Felt had asked Leggett, during a Sept. 23, 1999, examination to turn onto her back during a spinal manipulation treatment. Leggett, who was lying on her stomach, reportedly put her right leg on the floor in attempting to stand to shift her position when her leg gave way and she fell to the floor.
The fall broke her hip. She has had to have three hip surgeries since the fall, her attorney Linda Schwichtenberg of Orlando said.
A half dozen experts testified during the three-day civil trial trying to determine the exact cause and time of the hip fracture and whether Felt acted properly during the examination.
Pembroke chiropractor Donald Woeltjen, who testified for Felt, said examiners do not normally help patients shift their position in order to avoid hurting them.
He also said getting off a 22-inch exam table is not a difficult task requiring additional assistance.
“Getting off that table is not different than getting out of bed,” he said.
Felt’s attorney, Kurt Spengler of Orlando, argued that Felt followed standard procedures during the examination.
Damaging Report, Highlights Chiropractic Costs
CALIFORNIA: Chiropractic costs and frequency of services have increased noticeably in California, which spells bad news for the industry.
A report released by the California Workers’ Compensation Institute (CCWI) shows a 153-percent increase in chiropractic costs from 1996 to 2001 and an increase from 59 to 120 in the average number of chiropractic procedures per claim. The study shows that though the percentage of claims involving chiropractic treatment dropped from 1993 to 2000, the amount paid for chiropractic care increased.
The report states that chiropractors are now the leading medical providers in California’s worker compensation system, news that only fuels the fire for insurers and employers pushing state lawmakers to control medical costs. Legislation already introduced in the state senate would limit chiropractic visits to fifteen per year.
Nationally Syndicated Comic Strip Highlights Chiropractic
The widely read “Broom Hilda” comic strip featured an amusing and very positive depiction of the role chiropractors play in caring for the daily health needs of people. The March 23rd edition of the comic strip showed a chiropractor’s office filled with people injured doing their spring gardening. While comic, the intention of the creator, Russell Myers, served as a reminder to millions of readers that doctors of chiropractic are there when you need them, whatever the season. To view this great positive message, visit the Broom Hilda website at http://www.comicspage.com/broomhilda/ and go to the March 23rd archive.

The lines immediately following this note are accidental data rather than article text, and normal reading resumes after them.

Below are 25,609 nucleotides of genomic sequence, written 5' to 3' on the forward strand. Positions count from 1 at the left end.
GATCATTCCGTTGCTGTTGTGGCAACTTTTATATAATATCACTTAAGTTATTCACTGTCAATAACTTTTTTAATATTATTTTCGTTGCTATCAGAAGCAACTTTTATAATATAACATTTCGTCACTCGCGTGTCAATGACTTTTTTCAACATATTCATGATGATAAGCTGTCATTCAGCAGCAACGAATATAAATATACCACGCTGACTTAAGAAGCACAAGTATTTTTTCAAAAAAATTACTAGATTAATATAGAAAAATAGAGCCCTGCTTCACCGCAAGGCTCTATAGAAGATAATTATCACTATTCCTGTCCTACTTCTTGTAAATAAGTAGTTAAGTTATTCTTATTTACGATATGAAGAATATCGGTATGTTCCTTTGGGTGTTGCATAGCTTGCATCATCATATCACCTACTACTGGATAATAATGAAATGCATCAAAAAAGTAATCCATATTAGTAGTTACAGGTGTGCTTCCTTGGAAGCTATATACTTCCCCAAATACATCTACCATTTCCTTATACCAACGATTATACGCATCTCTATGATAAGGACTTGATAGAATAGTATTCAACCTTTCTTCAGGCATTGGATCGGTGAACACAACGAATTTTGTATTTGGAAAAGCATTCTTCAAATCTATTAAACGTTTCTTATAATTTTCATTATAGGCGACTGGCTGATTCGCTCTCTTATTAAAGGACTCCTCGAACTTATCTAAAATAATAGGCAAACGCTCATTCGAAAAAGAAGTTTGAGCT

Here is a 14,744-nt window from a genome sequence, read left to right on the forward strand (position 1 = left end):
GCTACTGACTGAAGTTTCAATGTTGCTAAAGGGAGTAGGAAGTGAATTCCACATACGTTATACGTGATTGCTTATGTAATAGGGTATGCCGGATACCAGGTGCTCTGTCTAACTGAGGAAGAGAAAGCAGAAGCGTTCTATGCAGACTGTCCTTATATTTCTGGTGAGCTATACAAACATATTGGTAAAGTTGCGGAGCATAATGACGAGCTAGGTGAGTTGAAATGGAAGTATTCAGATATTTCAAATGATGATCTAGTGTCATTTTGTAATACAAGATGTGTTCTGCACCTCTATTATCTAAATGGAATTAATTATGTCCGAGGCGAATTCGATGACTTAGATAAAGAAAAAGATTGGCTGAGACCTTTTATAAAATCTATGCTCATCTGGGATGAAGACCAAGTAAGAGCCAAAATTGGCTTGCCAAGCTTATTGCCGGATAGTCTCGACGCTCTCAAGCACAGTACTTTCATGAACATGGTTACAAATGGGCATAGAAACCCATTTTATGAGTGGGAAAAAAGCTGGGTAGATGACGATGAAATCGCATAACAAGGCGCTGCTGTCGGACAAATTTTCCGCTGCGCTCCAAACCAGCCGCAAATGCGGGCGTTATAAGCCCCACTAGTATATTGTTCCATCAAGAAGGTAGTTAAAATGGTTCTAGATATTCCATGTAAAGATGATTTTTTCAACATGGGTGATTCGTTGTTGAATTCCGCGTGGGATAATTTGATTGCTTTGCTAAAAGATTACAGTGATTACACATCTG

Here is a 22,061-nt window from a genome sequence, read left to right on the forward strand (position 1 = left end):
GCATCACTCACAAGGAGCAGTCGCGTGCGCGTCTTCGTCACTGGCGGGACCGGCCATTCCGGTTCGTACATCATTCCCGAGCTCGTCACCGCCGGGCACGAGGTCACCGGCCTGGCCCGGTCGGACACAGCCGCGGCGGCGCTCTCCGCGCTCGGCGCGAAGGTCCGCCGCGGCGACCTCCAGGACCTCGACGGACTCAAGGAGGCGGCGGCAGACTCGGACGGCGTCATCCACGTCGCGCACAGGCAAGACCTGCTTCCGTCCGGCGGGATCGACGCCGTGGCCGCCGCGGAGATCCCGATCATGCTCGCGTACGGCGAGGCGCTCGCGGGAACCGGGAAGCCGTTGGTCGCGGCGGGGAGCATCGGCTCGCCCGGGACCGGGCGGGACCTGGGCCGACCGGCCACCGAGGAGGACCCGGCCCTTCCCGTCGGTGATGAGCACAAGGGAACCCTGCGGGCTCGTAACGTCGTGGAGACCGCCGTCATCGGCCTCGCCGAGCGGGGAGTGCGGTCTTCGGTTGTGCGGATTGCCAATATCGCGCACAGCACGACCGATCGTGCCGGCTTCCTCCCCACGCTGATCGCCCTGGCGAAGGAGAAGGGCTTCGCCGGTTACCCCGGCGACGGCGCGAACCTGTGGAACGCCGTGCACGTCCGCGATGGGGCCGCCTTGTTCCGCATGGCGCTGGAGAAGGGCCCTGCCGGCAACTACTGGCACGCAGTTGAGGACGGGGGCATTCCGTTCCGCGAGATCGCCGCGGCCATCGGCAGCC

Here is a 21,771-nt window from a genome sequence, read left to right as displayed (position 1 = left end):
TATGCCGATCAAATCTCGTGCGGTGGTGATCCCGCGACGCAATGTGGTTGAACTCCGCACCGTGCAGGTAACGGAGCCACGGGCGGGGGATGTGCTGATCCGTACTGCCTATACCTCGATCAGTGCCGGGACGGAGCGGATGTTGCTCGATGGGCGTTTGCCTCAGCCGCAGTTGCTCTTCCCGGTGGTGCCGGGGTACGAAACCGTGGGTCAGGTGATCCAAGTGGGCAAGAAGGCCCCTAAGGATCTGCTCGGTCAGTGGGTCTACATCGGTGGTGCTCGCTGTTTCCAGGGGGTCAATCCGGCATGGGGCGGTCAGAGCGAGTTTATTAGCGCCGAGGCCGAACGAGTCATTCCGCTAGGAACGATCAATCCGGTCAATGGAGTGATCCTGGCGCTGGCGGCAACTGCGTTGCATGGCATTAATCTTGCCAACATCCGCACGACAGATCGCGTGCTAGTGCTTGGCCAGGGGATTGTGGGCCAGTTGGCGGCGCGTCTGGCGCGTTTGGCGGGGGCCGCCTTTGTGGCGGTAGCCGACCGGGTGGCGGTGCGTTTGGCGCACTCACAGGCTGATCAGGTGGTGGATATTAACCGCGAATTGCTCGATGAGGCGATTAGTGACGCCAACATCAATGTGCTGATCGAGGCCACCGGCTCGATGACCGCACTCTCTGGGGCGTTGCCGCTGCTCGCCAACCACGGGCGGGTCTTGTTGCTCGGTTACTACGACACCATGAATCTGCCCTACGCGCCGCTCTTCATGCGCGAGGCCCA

Court Approves $470 Million Dollar Settlement in Aetna Case
NEW YORK: On May 29, U.S. District Court Judge Federico Moreno of the Southern District of Florida preliminarily approved a settlement agreement announced earlier between Aetna and the plaintiffs representing over 700,000 physicians, state and other medical societies.
The ruling conditionally certifies a class for settlement of physicians who provided services to Aetna or any of the other defendants, allows notice to be sent out to class members informing them of the agreement and schedules a fairness hearing for October 13, 2003, whereby the judge will consider whether to finally approve the settlement presented by the plaintiffs and Aetna.
In reaction to the decision by Judge Moreno, Tim Norbeck, Executive Director of the Connecticut State Medical Society commented today: “This country’s patients and physicians alike should hail Judge Federico Moreno for his approval of the Aetna settlement with 700,000 medical doctors on terms that will favor their patients’ actual medical care over the intrusive technicalities and oppressive minutiae that have long plagued managed care systems.
“We recognize Judge Moreno for his pioneering the way by which health insurers and medical societies can come together in the interest of their common constituency—the patients that insurers and physicians alike are pledged to serve. This historic settlement gives everyone reason for optimism and it is Judge Moreno’s wisdom that has made possible the better healthcare system that will result for all.”
Judge Dismisses Chiropractors’ Case Against Trigon
VIRGINIA: In what defense lawyers are calling a significant victory for the managed-care industry, a federal court in Virginia has granted a health insurer summary judgment in a lawsuit alleging antitrust conspiracy.
The U.S. District Court for the Western District of Virginia granted summary judgment to Trigon Healthcare Inc.—which merged with Anthem Inc. (NYSE:ATH) in July 2002—in a lawsuit brought by the American Chiropractic Association, the Virginia Chiropractic Association and individual chiropractors.
Plaintiffs had said the case was the most significant legal action ever taken by the chiropractic profession against the insurance industry and called it a test of future action, according to a statement from Trigon’s attorneys at McGuireWoods law firm. The court also said Trigon wasn’t liable for attempted monopolization because it didn’t compete in the market for treatment of neuromusculoskeletal disorders, the attorneys said.
The ACA, VCA and ICA called the opinion from U.S. District Judge James P. Jones “legally and factually wrong” and “full of holes.” They will “vigorously appeal” the unfavorable ruling.
Chiro Wire TAC